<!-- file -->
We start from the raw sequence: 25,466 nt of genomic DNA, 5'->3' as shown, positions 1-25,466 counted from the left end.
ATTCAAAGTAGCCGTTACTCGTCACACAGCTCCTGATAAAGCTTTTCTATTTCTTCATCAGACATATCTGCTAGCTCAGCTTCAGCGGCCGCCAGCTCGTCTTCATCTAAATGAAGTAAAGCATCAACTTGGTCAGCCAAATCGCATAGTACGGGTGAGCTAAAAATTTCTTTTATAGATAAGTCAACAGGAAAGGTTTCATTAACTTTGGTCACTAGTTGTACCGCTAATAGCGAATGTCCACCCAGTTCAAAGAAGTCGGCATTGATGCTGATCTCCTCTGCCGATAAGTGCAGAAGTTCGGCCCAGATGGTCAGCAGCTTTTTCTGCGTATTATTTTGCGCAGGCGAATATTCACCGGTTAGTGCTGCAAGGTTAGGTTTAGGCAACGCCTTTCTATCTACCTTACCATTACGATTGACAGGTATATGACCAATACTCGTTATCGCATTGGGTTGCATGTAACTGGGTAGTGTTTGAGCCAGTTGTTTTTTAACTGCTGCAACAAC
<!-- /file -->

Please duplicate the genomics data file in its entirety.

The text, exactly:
We start from the raw sequence: 25,466 nt of genomic DNA, 5'->3' as shown, positions 1-25,466 counted from the left end.
ATTCAAAGTAGCCGTTACTCGTCACACAGCTCCTGATAAAGCTTTTCTATTTCTTCATCAGACATATCTGCTAGCTCAGCTTCAGCGGCCGCCAGCTCGTCTTCATCTAAATGAAGTAAAGCATCAACTTGGTCAGCCAAATCGCATAGTACGGGTGAGCTAAAAATTTCTTTTATAGATAAGTCAACAGGAAAGGTTTCATTAACTTTGGTCACTAGTTGTACCGCTAATAGCGAATGTCCACCCAGTTCAAAGAAGTCGGCATTGATGCTGATCTCCTCTGCCGATAAGTGCAGAAGTTCGGCCCAGATGGTCAGCAGCTTTTTCTGCGTATTATTTTGCGCAGGCGAATATTCACCGGTTAGTGCTGCAAGGTTAGGTTTAGGCAACGCCTTTCTATCTACCTTACCATTACGATTGACAGGTATATGACCAATACTCGTTATCGCATTGGGTTGCATGTAACTGGGTAGTGTTTGAGCCAGTTGTTTTTTAACTGCTGCAACAAC